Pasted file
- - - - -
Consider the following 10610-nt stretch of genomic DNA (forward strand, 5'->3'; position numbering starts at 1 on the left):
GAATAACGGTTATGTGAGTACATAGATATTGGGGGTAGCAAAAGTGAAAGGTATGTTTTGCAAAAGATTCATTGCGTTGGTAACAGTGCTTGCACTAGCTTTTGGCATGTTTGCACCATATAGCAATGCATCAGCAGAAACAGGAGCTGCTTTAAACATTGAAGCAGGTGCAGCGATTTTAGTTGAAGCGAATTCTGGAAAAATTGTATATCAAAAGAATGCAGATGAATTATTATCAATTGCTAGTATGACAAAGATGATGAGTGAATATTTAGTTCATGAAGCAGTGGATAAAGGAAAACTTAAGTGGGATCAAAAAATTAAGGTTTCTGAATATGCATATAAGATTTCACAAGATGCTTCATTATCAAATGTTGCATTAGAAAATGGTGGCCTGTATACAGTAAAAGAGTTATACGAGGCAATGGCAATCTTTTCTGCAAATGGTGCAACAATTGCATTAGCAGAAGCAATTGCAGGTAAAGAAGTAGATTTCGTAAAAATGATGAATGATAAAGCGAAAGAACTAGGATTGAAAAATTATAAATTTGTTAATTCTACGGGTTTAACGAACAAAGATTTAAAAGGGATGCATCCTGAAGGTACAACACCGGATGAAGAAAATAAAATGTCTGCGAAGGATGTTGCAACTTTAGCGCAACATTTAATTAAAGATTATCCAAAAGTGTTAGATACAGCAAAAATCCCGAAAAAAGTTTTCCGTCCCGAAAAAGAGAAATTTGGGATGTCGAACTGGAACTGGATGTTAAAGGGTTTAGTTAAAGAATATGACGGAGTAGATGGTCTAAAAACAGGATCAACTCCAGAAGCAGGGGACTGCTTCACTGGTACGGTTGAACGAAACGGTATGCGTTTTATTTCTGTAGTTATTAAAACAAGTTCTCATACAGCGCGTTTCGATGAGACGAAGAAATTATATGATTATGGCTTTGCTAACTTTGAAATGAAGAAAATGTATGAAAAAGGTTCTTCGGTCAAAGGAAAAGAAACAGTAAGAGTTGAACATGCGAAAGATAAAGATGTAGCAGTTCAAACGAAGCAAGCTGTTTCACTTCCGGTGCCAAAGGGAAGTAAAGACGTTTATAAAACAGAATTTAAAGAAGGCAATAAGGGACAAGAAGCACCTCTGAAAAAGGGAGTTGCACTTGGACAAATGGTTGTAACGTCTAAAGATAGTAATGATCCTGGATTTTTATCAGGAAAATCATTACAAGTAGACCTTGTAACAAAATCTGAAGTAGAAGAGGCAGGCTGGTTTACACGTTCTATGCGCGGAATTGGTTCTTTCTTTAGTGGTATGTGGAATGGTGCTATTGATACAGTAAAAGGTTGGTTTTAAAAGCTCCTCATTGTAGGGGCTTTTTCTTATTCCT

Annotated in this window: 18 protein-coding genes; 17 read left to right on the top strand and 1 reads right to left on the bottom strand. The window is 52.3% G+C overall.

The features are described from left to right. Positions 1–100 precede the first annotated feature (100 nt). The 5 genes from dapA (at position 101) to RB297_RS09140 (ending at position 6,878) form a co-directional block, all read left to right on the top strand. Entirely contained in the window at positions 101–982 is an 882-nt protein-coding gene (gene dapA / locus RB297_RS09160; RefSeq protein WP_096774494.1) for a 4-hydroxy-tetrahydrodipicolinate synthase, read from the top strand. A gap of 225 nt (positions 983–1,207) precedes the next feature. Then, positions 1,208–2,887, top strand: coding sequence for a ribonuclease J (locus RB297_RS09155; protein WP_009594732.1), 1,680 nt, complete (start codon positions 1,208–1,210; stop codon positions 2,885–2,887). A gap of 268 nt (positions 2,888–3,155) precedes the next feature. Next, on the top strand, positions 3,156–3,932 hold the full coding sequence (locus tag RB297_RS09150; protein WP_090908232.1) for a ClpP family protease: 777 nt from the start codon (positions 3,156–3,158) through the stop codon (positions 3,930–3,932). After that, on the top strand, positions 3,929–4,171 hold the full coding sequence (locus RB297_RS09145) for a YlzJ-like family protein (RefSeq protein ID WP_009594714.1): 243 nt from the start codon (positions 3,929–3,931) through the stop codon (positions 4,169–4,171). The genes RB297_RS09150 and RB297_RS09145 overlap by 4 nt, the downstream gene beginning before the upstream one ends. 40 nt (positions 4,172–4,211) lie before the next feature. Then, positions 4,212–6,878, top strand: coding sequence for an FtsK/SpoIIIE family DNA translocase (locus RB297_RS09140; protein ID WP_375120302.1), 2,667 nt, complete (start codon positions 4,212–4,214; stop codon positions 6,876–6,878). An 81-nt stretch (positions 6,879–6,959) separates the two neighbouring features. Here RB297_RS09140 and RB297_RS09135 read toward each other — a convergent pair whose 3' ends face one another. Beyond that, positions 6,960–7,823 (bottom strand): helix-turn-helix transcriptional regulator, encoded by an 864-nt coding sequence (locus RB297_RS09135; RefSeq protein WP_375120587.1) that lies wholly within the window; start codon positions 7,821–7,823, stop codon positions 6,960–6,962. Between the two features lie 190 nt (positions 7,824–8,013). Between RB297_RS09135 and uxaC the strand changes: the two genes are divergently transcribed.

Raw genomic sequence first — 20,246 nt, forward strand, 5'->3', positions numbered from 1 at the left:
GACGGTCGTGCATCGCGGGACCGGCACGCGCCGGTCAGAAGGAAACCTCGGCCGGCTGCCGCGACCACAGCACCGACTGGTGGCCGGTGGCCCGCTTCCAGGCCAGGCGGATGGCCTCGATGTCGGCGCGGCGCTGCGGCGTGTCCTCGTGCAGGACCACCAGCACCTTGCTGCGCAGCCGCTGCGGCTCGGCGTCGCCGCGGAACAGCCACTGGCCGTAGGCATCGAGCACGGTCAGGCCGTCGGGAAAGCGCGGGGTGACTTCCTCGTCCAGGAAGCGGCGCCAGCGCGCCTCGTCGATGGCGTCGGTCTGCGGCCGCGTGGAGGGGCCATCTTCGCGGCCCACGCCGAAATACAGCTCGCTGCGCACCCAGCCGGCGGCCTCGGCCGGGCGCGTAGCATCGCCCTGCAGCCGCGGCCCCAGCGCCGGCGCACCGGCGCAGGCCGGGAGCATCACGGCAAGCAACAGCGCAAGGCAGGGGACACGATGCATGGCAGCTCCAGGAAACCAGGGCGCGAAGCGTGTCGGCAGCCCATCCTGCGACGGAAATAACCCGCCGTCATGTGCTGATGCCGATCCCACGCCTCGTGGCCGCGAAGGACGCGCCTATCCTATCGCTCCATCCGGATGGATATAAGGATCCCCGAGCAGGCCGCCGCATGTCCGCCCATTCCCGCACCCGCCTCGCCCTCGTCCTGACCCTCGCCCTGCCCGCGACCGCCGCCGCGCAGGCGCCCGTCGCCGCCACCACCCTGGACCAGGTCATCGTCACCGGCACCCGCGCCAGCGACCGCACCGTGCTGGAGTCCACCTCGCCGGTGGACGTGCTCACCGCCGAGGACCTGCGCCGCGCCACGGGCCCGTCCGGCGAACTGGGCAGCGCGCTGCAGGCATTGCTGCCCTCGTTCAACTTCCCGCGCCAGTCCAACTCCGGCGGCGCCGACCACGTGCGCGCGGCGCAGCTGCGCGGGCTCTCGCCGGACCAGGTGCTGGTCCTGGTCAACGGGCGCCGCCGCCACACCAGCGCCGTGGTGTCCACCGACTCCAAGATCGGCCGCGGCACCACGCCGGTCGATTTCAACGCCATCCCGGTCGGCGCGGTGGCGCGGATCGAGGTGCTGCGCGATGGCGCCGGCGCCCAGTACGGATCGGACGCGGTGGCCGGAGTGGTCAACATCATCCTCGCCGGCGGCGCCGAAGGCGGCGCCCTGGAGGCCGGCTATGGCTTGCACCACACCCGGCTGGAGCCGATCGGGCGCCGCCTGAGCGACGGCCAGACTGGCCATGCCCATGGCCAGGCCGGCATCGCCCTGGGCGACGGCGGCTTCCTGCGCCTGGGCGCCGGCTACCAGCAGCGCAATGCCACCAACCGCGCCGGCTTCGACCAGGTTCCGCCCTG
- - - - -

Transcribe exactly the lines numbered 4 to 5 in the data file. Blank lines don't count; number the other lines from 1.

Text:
The features are described from left to right. Positions 1–100 precede the first annotated feature (100 nt). The 5 genes from dapA (at position 101) to RB297_RS09140 (ending at position 6,878) form a co-directional block, all read left to right on the top strand. Entirely contained in the window at positions 101–982 is an 882-nt protein-coding gene (gene dapA / locus RB297_RS09160; RefSeq protein WP_096774494.1) for a 4-hydroxy-tetrahydrodipicolinate synthase, read from the top strand. A gap of 225 nt (positions 983–1,207) precedes the next feature. Then, positions 1,208–2,887, top strand: coding sequence for a ribonuclease J (locus RB297_RS09155; protein WP_009594732.1), 1,680 nt, complete (start codon positions 1,208–1,210; stop codon positions 2,885–2,887). A gap of 268 nt (positions 2,888–3,155) precedes the next feature. Next, on the top strand, positions 3,156–3,932 hold the full coding sequence (locus tag RB297_RS09150; protein WP_090908232.1) for a ClpP family protease: 777 nt from the start codon (positions 3,156–3,158) through the stop codon (positions 3,930–3,932). After that, on the top strand, positions 3,929–4,171 hold the full coding sequence (locus RB297_RS09145) for a YlzJ-like family protein (RefSeq protein ID WP_009594714.1): 243 nt from the start codon (positions 3,929–3,931) through the stop codon (positions 4,169–4,171). The genes RB297_RS09150 and RB297_RS09145 overlap by 4 nt, the downstream gene beginning before the upstream one ends. 40 nt (positions 4,172–4,211) lie before the next feature. Then, positions 4,212–6,878, top strand: coding sequence for an FtsK/SpoIIIE family DNA translocase (locus RB297_RS09140; protein ID WP_375120302.1), 2,667 nt, complete (start codon positions 4,212–4,214; stop codon positions 6,876–6,878). An 81-nt stretch (positions 6,879–6,959) separates the two neighbouring features. Here RB297_RS09140 and RB297_RS09135 read toward each other — a convergent pair whose 3' ends face one another. Beyond that, positions 6,960–7,823 (bottom strand): helix-turn-helix transcriptional regulator, encoded by an 864-nt coding sequence (locus RB297_RS09135; RefSeq protein WP_375120587.1) that lies wholly within the window; start codon positions 7,821–7,823, stop codon positions 6,960–6,962. Between the two features lie 190 nt (positions 7,824–8,013). Between RB297_RS09135 and uxaC the strand changes: the two genes are divergently transcribed.

Raw genomic sequence first — 20,246 nt, forward strand, 5'->3', positions numbered from 1 at the left: